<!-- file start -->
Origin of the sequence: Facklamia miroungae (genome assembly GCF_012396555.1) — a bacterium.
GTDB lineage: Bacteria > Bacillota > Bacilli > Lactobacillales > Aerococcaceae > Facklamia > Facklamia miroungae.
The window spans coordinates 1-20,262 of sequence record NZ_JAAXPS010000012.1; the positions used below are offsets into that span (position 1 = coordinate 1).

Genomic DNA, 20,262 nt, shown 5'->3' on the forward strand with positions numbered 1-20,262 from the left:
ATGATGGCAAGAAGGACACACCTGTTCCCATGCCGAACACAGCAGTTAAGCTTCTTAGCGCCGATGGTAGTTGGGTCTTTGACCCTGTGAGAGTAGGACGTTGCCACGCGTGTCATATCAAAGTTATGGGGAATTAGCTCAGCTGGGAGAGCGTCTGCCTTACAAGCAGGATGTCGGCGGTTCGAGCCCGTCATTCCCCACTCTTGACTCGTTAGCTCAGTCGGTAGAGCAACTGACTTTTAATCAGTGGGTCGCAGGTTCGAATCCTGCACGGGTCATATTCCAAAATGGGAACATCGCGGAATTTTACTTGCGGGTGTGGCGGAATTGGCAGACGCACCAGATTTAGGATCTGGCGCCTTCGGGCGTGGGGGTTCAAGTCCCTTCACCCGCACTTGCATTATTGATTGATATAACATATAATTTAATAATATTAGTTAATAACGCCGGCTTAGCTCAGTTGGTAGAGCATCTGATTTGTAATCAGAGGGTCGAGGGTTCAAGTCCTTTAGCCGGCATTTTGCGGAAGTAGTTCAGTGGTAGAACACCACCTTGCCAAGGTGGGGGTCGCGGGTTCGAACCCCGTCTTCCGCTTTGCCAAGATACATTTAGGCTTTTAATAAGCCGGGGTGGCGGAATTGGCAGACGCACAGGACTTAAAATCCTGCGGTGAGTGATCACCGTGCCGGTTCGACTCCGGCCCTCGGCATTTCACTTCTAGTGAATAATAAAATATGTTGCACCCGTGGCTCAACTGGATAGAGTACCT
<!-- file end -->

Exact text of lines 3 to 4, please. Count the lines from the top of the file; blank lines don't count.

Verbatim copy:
The window spans coordinates 1-20,262 of sequence record NZ_JAAXPS010000012.1; the positions used below are offsets into that span (position 1 = coordinate 1).

Genomic DNA, 20,262 nt, shown 5'->3' on the forward strand with positions numbered 1-20,262 from the left: